The mf House is a three-story, nine-unit apartment building with a design clarity expressed with a simple palette of exposed concrete, insulated glass walls, and wood floors. White interior finishes define the entry and service spaces within each unit. The jury felt this was an extremely well-crafted and well-built project that combines good solid materials and beautiful detailing. It benefits from a simple plan with an unusual juxtaposition of spaces, they said.
Photo © Andy Boone.

Built Citation Awards

Project: The Eliot
Location: Portland
Architect: Design Architects Zimmer Gunsul Frasca Partnership, with Architects of Record Ankrom Moisan
Client: Carroll Investments
The Eliot is an 18-story residential condominium tower and plaza in Portland’s growing West End district. The building incorporates 10,000 square feet of retail space and 223 condominiums. The project’s design incorporates an aluminum-and-glass curtain wall with glass panes of multiple sizes that combine for a proportionate, abstract effect. The jurors liked the project’s inventive skin and were drawn to the playful articulation of the curtain wall and the scrim-like quality of the glass. They thought this project does a very good job of incorporating its operable units into formal elements.
Photo © Rick Keating.

Project: Technology Classroom Building, Portland Community College, Sylvania Campus
Location: Portland
Architect: Opsis Architecture
Client: Portland Community College
This new, 46,000-square-foot classroom building formalizes an important entry to the PCC Sylvania campus and includes an internal winter garden that organizes the building along an east-west axis while creating an inviting path to classrooms and the campus beyond. The jurors commented that the design succeeds very well in bringing the site’s outdoor landscape inside the building and felt it is a very nice space in which to work and learn.
Photo © Michael Mathers Photography/Eckert & Eckert Inc.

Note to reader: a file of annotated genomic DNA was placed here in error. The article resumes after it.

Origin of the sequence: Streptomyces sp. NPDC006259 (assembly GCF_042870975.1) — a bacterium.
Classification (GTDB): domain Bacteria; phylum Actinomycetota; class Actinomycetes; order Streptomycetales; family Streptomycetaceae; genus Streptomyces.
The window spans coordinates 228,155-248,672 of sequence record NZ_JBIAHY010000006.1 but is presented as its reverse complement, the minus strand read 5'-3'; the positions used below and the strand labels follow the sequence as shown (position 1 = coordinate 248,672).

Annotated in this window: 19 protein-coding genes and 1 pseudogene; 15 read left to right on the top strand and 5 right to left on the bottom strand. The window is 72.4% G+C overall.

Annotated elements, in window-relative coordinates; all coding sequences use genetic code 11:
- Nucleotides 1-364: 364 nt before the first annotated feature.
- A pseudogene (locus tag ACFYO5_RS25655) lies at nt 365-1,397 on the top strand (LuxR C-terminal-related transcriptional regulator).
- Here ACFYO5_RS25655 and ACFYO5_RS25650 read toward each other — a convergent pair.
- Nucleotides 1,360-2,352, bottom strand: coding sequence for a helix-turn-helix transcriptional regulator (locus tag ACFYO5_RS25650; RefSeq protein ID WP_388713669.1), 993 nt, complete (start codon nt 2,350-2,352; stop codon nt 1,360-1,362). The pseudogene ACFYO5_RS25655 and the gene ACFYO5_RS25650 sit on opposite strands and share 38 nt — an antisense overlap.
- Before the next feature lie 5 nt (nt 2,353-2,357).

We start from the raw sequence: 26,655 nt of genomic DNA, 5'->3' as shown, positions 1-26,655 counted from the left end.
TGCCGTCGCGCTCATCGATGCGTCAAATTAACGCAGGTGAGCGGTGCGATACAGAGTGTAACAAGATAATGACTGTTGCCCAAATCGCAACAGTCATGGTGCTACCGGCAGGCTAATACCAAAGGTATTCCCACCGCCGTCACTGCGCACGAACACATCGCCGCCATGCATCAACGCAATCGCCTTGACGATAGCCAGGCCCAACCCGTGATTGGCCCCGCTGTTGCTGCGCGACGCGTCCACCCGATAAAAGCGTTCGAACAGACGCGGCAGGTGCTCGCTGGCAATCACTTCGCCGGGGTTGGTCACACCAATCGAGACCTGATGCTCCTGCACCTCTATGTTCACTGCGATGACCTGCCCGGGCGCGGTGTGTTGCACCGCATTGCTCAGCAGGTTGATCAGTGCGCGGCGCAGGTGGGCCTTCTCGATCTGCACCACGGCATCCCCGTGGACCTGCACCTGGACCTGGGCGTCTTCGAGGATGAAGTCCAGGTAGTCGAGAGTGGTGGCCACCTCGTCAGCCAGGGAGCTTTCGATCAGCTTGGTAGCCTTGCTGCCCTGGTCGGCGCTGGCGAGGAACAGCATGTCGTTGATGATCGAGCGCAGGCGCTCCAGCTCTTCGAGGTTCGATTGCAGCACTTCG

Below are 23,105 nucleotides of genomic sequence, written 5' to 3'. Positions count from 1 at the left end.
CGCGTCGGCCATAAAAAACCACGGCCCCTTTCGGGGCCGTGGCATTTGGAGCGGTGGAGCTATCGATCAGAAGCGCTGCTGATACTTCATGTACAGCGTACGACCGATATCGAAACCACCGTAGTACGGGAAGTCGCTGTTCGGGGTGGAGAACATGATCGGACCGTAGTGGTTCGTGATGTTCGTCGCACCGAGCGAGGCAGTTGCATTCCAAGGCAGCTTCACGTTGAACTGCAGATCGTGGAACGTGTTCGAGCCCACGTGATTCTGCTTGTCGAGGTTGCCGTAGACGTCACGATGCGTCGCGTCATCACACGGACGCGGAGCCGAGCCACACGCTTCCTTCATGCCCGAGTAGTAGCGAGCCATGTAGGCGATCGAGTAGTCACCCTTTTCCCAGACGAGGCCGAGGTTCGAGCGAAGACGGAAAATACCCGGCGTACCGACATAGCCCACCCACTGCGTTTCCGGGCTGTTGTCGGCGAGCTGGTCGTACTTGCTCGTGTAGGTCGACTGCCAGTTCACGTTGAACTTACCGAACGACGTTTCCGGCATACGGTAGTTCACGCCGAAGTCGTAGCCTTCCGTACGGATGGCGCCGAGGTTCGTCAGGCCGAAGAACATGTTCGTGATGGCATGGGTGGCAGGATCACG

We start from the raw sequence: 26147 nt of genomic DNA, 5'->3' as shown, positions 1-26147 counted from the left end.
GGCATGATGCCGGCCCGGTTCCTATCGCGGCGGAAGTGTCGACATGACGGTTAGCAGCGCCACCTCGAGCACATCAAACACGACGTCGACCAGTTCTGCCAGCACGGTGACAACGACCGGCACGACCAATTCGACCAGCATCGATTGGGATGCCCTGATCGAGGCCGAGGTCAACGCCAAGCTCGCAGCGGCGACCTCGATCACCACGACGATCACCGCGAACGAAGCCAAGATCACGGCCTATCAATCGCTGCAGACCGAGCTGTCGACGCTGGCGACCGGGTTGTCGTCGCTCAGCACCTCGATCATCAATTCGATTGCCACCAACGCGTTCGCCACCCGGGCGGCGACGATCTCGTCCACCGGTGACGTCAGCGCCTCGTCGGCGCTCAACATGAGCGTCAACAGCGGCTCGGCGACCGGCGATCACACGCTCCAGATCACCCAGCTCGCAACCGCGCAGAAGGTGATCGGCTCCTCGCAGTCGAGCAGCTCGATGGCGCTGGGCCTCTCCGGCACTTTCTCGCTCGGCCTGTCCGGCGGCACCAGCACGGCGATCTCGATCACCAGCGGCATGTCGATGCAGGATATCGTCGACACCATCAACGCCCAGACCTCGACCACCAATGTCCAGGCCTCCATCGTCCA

Project: The Lair Condominiums
Location: Portland
Architect: Mahlum Architects
Client: Todd Hartman
The Lair infill housing project encourages community, gives public space back to the city, reconnects neighborhoods, and demonstrates that Modern design can enhance the character of historic neighborhoods. “This is a simple and elegantly proportioned project that works well on its site by taking density and turning it into an asset,” the jury proclaimed. “Density is not a dirty word!” They were particularly struck by the creation of an auto/pedestrian passageway through the building as well as by the interplay among the building’s materials.
Photo © Michael Mathers.

Craftsmanship Award

Project: Pioneer Courthouse Seismic Upgrade and Rehabilitation Project
Location: Portland
Architect: SERA Architects Inc.
Client: U.S. General Services Administration, Northwest Arctic Region
The Pioneer Courthouse, originally designed in 1869, was dedicated in 1875. This modernization project tackled the courthouse’s infrastructure and seismic retrofitting as well as the restoration and maintenance of the boldness and elegance of the original building design. The jury called it “a structural tour de force,” essentially a building project underneath a building. The before and after images spoke to the jury of the full measure of challenges facing the project team, including the substantial removal of the interior during construction and extensive seismic and HVAC upgrades. The jurors appreciated the research that went into collecting the historical drawings to ensure that all new work blended seamlessly into the existing historic fabric.
Photo © Michael Mathers and Harold Hutchinson.

Unbuilt Merit Awards

Project: bSIDE 6
Location: Portland
Architect: Worls Partnership Architecture llc
Client: bSide 6 llc
Scheduled for construction in December, bSIDE6 is a seven-story commercial workspace building with ground-floor retail space. The jury applauded this project’s very simple, richly executed concept. Its zoning overlay encourages arcaded “accordion” buildings. The façade’s push-and-pull creates interstitial spaces that provide opportunities to read what is going on inside the building, while providing gaps for light to filter through to the interior spaces.